One of the stories told of Toyota in terms of their constant quest for quality was that any member of their production line was free to press the “Stop” button – without fear of recrimination.
One of the biggest problems that organizations face is developing a compliance culture where it’s okay for any member of staff, at any time, to stick up their hand and say that something is wrong.
It’s easy to see why staff are slow to step forward. They may fear that they’ll look silly in front of their colleagues or their boss. Or perhaps they feel that they’re “dropping someone in it.” Another fear is that they’ll become known as a tell tale or snitch. Then there’s the fact that they might have to write up a lengthy report. And what if they should lose a big client for their employer?
It’s important to stress that the majority of employees have no problem in putting their hand up when they see something that is absolutely and definitively wrong. If a colleague strikes another, for example, it’s a straightforward case of bullying. But what if the bullying behavior is more subtle – and perhaps involving emotional rather than physical force?
To foster a culture of coming forward, many organizations have a confidential hotline in place, which lets them measure and compare the level of staff reporting. And while this is a good thing, it falls far short of developing an active culture of speaking up – where there’s no stigma attached and no recrimination.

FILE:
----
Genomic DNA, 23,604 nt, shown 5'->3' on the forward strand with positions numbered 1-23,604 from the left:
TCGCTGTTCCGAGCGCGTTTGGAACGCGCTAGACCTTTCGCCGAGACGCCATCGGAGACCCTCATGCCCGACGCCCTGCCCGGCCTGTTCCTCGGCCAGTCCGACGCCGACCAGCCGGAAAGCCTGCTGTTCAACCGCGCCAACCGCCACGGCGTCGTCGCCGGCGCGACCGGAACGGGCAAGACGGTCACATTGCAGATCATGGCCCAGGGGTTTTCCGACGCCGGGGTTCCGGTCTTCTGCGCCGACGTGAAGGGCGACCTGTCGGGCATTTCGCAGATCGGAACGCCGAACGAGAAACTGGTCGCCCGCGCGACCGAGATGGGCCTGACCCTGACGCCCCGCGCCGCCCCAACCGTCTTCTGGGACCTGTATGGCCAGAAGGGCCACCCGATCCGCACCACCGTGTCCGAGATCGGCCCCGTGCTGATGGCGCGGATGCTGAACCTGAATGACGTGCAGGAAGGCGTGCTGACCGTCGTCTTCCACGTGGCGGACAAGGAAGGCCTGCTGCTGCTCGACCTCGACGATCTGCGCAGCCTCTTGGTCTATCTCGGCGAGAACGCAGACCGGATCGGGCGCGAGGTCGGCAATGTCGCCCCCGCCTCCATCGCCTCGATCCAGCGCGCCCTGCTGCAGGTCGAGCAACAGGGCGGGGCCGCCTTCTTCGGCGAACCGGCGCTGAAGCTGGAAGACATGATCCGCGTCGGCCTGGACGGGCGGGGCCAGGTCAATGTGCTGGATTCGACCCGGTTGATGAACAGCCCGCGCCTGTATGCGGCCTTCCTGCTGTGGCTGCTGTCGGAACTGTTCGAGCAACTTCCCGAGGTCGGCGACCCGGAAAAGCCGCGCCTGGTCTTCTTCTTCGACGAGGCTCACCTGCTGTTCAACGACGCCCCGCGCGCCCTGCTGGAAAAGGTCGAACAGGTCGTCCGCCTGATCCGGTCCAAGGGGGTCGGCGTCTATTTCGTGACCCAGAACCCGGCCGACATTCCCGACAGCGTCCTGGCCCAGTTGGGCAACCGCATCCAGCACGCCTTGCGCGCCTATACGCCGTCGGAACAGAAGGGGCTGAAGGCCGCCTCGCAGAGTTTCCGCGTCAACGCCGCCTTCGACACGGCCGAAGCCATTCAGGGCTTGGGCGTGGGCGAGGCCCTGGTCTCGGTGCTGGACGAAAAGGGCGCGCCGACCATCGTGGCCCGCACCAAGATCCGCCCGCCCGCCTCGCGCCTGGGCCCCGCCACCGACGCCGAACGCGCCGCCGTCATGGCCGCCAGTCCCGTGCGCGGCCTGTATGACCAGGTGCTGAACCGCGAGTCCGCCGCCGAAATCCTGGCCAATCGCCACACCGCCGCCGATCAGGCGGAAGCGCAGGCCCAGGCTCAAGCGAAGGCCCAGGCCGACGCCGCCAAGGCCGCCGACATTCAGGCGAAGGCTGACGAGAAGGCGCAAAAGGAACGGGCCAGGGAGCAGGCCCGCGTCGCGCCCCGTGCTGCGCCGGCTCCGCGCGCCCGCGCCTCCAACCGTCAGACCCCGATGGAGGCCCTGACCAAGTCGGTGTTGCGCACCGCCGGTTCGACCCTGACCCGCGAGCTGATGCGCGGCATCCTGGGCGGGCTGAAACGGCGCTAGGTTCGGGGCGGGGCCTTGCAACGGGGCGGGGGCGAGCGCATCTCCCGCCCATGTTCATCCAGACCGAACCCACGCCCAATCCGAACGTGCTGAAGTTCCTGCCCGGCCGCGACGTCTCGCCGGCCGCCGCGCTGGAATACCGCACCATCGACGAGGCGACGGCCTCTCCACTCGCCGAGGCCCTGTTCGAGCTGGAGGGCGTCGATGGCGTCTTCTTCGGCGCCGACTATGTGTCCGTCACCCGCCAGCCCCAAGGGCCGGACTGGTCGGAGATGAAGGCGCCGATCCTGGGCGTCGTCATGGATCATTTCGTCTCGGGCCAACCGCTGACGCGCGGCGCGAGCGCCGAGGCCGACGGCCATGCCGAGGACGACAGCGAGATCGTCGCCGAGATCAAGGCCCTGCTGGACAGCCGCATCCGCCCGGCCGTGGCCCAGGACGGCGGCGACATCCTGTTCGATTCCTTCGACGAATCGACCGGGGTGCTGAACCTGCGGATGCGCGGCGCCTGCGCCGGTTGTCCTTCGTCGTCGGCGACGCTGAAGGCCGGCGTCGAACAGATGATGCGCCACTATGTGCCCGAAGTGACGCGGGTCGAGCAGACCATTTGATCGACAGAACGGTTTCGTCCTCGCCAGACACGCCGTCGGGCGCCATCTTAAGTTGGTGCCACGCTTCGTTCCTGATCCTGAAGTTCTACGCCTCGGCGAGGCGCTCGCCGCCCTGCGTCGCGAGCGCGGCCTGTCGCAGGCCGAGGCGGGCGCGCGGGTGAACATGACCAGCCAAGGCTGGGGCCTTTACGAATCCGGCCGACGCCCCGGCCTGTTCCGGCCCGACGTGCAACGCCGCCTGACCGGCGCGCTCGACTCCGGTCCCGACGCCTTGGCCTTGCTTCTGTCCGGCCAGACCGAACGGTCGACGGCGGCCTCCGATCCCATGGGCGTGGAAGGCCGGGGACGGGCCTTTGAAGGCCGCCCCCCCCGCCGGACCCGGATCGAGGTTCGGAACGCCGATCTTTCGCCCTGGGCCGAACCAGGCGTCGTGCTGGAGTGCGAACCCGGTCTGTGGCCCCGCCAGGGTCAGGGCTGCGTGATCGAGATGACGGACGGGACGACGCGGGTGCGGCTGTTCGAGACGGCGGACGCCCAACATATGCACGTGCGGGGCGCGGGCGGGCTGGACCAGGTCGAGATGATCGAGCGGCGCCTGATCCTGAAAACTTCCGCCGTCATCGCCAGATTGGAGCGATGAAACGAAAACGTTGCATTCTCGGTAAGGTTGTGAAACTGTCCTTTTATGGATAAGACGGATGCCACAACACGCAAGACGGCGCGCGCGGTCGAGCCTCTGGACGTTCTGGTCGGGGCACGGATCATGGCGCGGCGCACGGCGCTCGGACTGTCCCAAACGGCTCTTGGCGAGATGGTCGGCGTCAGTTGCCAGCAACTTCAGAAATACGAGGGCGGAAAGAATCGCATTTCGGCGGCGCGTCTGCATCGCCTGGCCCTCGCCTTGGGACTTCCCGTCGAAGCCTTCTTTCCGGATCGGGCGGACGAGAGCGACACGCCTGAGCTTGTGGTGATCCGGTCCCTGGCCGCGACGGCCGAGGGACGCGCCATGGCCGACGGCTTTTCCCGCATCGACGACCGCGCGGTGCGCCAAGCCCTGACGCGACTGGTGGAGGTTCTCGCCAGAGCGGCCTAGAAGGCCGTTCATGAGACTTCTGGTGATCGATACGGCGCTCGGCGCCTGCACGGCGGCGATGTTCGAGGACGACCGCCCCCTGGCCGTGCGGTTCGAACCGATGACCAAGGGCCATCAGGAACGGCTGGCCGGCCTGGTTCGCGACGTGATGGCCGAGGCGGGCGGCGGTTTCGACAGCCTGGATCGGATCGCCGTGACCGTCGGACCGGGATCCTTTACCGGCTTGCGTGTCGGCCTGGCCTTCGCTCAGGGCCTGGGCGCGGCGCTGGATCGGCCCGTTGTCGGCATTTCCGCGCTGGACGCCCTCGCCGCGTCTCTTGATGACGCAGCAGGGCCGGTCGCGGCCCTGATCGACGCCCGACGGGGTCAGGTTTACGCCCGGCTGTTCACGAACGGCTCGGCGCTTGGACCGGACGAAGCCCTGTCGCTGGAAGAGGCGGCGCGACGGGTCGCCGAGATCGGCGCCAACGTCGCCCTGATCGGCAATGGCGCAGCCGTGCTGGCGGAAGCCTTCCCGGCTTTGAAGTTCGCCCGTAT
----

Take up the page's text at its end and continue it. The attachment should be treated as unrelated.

One of the ways in which such a compliance culture can be fostered is by rewarding “near misses,” celebrating this as a potential disaster averted rather than focusing on the negatives of the situation. Another strategy is to reward people for their vigilance – even if it transpires that they’re wrong.
The ultimate objective should be to engender an atmosphere of “checking on each other” and positioning this as a good and healthy thing, rather than “snooping.” By way of analogy, you’d be delighted if somebody checked your parachute before you jumped, and you wouldn’t regard the inspector as some sort of busybody.
The message that needs to come across is that what your organization does is too important not to have extreme levels of vigilance. You can help promote corporate compliance culture in a number of ways – anything from coaching to team talks, or even a formal rewards program.
It has to be acknowledged that this type of culture goes against the grain for many individuals. As a society, we’re frequently groomed to “keep your head down” and say nothing. Against this background, it’s more important than ever that organizations work consistently and proactively toward bringing about a genuine corporate cultural change.
The benefits of such a change are enormous. For both the individual and the organization, speaking up is not just an opportunity to prevent a wrongdoing in the workplace – it’s also an opportunity to learn something about preventing a recurrence.